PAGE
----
Editing faces in movies is of interest in the special effects industry. We aim at producing effects such as the addition of accessories interacting correctly with the face or replacing the face of a stuntman with the face of the main actor.
The system introduced in this thesis is based on a 3D generative face model. Using a 3D model makes it possible to edit the face in the semantic space of pose, expression, and identity instead of pixel space, and due to its 3D nature allows a modelling of the light interaction. In our system we first reconstruct the 3D face, which is deforming because of expressions and speech, the lighting, and the camera in all frames of a monocular input video. The face is then edited by substituting expressions or identities with those of another video sequence or by adding virtual objects into the scene. The manipulated 3D scene is rendered back into the original video, correctly simulating the interaction of the light with the deformed face and virtual objects.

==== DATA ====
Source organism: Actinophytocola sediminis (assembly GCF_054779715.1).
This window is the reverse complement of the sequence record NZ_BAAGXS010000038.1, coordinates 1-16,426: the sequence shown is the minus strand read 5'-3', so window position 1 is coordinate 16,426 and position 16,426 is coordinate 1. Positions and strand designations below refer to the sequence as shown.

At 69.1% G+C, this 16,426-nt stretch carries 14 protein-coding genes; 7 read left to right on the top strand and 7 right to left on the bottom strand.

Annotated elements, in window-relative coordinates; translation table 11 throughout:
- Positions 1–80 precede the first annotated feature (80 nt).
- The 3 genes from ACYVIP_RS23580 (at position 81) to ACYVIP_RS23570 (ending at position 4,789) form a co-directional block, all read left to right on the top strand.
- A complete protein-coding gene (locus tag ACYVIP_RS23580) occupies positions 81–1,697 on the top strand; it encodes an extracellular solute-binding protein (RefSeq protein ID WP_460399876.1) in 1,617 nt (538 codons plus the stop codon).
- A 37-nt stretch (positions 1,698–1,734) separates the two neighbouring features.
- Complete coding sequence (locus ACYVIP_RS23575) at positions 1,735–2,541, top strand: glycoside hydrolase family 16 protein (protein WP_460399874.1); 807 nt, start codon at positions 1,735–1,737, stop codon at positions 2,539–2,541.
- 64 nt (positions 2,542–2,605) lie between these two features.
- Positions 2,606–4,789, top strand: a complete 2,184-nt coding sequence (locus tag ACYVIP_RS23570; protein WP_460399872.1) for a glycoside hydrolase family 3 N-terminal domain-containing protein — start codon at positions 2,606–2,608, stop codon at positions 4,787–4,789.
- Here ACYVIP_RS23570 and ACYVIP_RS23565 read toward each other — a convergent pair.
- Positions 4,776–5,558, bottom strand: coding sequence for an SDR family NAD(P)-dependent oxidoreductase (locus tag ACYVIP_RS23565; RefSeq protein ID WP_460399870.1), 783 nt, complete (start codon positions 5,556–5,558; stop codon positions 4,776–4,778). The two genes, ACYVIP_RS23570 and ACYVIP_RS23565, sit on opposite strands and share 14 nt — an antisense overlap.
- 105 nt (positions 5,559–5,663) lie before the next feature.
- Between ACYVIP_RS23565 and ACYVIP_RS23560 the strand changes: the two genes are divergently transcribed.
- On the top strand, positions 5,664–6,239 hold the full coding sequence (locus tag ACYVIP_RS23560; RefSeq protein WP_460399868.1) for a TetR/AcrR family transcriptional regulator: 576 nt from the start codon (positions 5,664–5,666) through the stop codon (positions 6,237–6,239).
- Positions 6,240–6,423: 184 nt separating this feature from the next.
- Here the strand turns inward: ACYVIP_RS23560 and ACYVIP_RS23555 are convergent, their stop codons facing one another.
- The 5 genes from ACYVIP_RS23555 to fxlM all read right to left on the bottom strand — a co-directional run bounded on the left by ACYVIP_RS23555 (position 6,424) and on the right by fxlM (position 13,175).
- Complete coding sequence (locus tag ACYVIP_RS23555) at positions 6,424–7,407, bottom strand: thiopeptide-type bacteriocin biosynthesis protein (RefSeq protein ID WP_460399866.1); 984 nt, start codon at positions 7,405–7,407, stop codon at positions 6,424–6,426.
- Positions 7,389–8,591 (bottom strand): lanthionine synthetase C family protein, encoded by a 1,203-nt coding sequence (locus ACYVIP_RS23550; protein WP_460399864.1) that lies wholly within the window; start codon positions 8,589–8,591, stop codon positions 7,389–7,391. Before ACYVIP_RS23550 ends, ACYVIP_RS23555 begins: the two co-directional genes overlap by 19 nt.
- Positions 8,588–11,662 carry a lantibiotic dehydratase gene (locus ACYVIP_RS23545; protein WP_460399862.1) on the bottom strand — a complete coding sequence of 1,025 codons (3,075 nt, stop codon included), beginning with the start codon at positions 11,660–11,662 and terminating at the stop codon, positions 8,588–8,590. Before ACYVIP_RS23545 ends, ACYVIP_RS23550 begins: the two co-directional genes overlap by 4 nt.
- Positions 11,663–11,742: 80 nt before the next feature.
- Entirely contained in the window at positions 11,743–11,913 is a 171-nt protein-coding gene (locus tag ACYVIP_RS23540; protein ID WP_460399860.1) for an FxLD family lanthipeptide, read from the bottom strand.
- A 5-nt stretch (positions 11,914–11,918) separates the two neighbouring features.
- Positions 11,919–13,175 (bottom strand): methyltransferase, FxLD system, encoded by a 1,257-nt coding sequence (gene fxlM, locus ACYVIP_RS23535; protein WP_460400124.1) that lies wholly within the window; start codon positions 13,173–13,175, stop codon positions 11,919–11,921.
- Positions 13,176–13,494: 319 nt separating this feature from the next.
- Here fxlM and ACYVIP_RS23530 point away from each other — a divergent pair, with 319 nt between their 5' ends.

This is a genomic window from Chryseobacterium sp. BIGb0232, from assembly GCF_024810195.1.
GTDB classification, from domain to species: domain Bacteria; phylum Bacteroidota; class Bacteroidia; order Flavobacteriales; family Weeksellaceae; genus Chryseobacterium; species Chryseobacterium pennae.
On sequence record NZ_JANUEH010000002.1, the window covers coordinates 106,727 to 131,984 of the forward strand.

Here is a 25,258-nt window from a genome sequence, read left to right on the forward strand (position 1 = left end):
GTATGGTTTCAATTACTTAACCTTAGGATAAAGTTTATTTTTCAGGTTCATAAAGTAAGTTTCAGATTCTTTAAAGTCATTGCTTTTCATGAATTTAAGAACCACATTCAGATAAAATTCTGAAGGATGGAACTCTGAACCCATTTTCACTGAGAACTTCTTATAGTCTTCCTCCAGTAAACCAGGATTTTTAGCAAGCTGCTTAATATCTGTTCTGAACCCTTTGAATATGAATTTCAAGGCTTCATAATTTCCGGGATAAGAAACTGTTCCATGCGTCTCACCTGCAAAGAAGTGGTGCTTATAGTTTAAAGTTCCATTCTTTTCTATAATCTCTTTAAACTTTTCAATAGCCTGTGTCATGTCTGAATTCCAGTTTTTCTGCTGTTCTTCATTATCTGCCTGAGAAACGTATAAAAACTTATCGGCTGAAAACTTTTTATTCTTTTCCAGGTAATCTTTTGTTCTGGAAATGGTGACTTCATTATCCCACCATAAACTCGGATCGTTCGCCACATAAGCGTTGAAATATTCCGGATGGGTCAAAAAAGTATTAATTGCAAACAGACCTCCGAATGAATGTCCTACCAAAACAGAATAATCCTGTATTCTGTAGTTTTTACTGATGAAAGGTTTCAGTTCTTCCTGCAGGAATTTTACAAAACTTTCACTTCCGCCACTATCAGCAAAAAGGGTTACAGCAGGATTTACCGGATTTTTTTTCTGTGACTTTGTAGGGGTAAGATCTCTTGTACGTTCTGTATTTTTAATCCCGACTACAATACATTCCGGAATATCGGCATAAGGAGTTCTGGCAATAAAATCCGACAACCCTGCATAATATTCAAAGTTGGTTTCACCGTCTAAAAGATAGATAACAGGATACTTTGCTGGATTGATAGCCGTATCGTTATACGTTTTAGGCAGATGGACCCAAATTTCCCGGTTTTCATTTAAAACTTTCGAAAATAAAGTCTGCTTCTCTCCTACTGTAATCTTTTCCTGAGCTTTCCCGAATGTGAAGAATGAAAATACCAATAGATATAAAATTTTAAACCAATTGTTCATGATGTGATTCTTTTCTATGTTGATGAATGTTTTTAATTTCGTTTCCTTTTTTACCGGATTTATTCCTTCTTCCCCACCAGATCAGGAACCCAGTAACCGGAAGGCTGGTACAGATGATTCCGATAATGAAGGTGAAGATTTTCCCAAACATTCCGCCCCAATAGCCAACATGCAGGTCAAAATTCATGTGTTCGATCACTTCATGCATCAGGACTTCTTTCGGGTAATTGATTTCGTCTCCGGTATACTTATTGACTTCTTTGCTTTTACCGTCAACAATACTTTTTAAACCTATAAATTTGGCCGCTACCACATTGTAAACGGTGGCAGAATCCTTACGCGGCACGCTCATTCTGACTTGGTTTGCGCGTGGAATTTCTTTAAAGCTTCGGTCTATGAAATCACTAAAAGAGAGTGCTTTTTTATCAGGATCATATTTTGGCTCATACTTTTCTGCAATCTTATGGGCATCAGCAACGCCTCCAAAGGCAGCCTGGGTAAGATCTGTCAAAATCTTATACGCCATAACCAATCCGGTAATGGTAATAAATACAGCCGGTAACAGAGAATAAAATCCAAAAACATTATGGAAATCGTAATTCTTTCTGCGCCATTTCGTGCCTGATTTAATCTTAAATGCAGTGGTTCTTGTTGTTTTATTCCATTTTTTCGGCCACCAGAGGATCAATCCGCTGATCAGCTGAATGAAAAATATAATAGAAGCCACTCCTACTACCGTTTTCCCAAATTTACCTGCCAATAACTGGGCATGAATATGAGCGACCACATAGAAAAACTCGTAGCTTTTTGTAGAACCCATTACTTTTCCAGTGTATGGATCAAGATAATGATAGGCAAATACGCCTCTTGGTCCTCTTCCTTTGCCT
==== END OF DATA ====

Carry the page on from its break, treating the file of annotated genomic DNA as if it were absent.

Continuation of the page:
We describe all steps necessary to build and apply the system. This includes registration of training faces to learn a generative face model, semi-automatic annotation of the input video, fitting of the face model to the input video, editing of the fit, and rendering of the resulting scene.
While describing the application we introduce a host of new methods, each of which is of interest on its own. We start with a new method to register 3D face scans to use as training data for the face model. For video preprocessing a new interest point tracking and 2D Active Appearance Model fitting technique is proposed. For robust fitting we introduce background modelling, model-based stereo techniques, and a more accurate light model.